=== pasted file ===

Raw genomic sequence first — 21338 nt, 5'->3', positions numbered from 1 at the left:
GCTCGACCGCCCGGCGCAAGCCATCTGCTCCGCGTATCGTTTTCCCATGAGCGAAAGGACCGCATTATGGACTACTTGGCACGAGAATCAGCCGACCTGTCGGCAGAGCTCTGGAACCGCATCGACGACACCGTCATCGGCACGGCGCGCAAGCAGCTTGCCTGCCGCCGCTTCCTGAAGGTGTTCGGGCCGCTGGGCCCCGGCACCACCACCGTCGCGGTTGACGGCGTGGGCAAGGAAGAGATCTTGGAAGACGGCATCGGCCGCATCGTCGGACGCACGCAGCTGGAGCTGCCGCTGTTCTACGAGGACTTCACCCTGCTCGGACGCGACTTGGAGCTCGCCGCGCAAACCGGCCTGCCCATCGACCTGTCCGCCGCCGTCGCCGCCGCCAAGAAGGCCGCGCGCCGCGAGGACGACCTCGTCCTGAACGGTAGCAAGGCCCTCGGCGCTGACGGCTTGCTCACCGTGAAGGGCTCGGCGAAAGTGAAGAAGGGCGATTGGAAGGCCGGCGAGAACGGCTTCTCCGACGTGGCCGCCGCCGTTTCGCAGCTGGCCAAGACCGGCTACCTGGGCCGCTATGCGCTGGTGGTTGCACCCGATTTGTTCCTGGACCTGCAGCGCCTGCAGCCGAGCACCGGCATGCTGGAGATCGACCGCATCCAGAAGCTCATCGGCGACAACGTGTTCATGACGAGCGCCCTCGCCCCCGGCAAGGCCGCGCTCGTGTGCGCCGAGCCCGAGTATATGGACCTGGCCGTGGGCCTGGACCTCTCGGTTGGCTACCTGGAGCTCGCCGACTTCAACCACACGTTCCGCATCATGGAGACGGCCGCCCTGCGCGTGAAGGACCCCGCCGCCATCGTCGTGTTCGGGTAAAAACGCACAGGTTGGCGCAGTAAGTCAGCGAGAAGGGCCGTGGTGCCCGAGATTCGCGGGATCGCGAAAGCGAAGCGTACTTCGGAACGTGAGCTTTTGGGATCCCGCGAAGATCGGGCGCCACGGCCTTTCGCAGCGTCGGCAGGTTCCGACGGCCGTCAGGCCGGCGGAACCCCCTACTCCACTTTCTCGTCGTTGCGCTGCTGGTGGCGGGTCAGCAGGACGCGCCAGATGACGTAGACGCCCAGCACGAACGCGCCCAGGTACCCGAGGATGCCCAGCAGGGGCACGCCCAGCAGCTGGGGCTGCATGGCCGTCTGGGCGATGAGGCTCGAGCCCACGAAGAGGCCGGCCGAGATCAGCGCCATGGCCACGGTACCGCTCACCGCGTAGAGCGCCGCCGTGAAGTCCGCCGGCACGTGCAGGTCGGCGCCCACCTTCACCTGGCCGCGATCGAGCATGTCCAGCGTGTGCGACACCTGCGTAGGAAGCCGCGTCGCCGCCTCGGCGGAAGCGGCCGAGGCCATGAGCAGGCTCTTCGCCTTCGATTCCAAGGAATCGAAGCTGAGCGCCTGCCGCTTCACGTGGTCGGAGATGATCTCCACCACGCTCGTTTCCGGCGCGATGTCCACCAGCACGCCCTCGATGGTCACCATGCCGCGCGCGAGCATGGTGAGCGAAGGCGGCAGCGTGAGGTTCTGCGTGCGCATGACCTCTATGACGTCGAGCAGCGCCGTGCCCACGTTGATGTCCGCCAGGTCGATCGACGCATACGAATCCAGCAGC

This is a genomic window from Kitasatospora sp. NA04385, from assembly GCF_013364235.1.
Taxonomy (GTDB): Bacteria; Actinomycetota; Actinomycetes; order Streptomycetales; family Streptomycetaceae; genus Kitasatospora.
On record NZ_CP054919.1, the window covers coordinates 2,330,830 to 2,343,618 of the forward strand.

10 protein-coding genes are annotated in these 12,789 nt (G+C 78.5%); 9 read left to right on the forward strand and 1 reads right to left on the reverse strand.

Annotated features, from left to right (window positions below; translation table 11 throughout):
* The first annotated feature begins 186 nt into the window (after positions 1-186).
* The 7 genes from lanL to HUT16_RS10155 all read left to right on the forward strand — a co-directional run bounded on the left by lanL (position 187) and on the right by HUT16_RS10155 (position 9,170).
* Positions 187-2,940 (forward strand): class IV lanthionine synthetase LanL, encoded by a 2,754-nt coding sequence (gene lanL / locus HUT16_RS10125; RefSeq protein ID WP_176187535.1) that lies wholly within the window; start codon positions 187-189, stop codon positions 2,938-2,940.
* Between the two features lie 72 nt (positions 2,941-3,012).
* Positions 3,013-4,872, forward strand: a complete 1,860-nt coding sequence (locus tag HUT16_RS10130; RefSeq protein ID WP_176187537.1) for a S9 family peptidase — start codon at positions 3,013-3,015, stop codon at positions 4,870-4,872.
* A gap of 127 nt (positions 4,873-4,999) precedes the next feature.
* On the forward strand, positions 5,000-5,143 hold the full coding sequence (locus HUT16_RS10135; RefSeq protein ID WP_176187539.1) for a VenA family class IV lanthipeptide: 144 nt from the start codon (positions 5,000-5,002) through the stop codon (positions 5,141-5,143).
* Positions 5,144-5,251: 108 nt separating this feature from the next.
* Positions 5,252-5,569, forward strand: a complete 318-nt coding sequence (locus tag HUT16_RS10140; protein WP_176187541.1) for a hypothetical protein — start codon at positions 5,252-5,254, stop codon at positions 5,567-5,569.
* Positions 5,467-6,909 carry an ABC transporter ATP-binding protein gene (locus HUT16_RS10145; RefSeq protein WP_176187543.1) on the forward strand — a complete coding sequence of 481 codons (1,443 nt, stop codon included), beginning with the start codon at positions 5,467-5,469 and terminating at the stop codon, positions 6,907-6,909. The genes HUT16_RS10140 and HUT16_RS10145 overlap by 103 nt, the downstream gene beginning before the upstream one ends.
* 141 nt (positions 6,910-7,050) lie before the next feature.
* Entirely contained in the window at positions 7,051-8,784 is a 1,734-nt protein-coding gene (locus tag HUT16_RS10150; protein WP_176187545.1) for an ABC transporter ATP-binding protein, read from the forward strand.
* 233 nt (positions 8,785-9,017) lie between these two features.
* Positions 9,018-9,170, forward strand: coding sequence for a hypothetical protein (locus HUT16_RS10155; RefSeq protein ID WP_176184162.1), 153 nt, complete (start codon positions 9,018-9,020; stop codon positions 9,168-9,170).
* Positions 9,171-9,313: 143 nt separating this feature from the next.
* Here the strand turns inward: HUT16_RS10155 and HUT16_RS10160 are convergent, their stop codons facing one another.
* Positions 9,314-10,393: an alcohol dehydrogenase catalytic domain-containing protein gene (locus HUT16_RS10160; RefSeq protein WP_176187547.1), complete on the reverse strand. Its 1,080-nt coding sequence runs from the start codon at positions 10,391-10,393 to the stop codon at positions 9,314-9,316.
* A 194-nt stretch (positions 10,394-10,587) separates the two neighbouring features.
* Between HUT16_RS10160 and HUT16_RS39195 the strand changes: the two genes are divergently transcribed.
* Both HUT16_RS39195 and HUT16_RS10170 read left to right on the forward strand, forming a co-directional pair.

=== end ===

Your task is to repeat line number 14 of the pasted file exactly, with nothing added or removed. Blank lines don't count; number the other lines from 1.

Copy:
* On the forward strand, positions 5,000-5,143 hold the full coding sequence (locus HUT16_RS10135; RefSeq protein ID WP_176187539.1) for a VenA family class IV lanthipeptide: 144 nt from the start codon (positions 5,000-5,002) through the stop codon (positions 5,141-5,143).